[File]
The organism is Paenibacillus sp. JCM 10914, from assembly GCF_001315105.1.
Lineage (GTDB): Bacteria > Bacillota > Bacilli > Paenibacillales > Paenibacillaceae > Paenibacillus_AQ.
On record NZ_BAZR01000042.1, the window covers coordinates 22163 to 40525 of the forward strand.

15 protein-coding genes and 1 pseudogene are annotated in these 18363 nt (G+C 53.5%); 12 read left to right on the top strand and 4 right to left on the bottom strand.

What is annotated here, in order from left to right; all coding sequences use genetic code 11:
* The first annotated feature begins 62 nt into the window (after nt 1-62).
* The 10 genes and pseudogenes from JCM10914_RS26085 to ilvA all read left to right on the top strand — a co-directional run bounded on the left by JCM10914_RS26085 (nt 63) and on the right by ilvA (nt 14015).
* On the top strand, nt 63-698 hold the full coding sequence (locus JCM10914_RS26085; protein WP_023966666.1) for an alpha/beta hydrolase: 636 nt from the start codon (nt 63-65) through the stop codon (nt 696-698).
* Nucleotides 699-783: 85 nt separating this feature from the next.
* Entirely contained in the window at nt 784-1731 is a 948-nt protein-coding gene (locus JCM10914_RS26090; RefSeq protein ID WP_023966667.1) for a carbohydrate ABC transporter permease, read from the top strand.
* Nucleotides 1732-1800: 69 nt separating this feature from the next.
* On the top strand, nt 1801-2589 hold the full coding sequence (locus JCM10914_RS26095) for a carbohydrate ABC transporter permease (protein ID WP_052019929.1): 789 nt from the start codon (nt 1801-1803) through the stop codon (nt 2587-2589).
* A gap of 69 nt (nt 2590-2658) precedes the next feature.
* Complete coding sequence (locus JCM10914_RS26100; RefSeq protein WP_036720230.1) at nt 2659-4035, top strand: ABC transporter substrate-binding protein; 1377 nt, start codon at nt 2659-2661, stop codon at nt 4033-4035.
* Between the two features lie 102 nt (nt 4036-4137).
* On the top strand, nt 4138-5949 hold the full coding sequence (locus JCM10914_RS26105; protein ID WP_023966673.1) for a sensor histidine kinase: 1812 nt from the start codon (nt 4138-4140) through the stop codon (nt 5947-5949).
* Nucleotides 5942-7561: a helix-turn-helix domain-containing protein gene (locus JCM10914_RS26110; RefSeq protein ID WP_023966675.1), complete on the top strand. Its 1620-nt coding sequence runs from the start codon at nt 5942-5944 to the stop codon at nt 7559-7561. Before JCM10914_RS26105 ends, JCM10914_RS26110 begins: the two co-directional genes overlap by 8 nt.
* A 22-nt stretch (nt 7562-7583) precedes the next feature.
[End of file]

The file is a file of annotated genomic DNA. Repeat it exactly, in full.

The organism is Paenibacillus sp. JCM 10914, from assembly GCF_001315105.1.
Lineage (GTDB): Bacteria > Bacillota > Bacilli > Paenibacillales > Paenibacillaceae > Paenibacillus_AQ.
On record NZ_BAZR01000042.1, the window covers coordinates 22163 to 40525 of the forward strand.

15 protein-coding genes and 1 pseudogene are annotated in these 18363 nt (G+C 53.5%); 12 read left to right on the top strand and 4 right to left on the bottom strand.

What is annotated here, in order from left to right; all coding sequences use genetic code 11:
* The first annotated feature begins 62 nt into the window (after nt 1-62).
* The 10 genes and pseudogenes from JCM10914_RS26085 to ilvA all read left to right on the top strand — a co-directional run bounded on the left by JCM10914_RS26085 (nt 63) and on the right by ilvA (nt 14015).
* On the top strand, nt 63-698 hold the full coding sequence (locus JCM10914_RS26085; protein WP_023966666.1) for an alpha/beta hydrolase: 636 nt from the start codon (nt 63-65) through the stop codon (nt 696-698).
* Nucleotides 699-783: 85 nt separating this feature from the next.
* Entirely contained in the window at nt 784-1731 is a 948-nt protein-coding gene (locus JCM10914_RS26090; RefSeq protein ID WP_023966667.1) for a carbohydrate ABC transporter permease, read from the top strand.
* Nucleotides 1732-1800: 69 nt separating this feature from the next.
* On the top strand, nt 1801-2589 hold the full coding sequence (locus JCM10914_RS26095) for a carbohydrate ABC transporter permease (protein ID WP_052019929.1): 789 nt from the start codon (nt 1801-1803) through the stop codon (nt 2587-2589).
* A gap of 69 nt (nt 2590-2658) precedes the next feature.
* Complete coding sequence (locus JCM10914_RS26100; RefSeq protein WP_036720230.1) at nt 2659-4035, top strand: ABC transporter substrate-binding protein; 1377 nt, start codon at nt 2659-2661, stop codon at nt 4033-4035.
* Between the two features lie 102 nt (nt 4036-4137).
* On the top strand, nt 4138-5949 hold the full coding sequence (locus JCM10914_RS26105; protein ID WP_023966673.1) for a sensor histidine kinase: 1812 nt from the start codon (nt 4138-4140) through the stop codon (nt 5947-5949).
* Nucleotides 5942-7561: a helix-turn-helix domain-containing protein gene (locus JCM10914_RS26110; RefSeq protein ID WP_023966675.1), complete on the top strand. Its 1620-nt coding sequence runs from the start codon at nt 5942-5944 to the stop codon at nt 7559-7561. Before JCM10914_RS26105 ends, JCM10914_RS26110 begins: the two co-directional genes overlap by 8 nt.
* A 22-nt stretch (nt 7562-7583) precedes the next feature.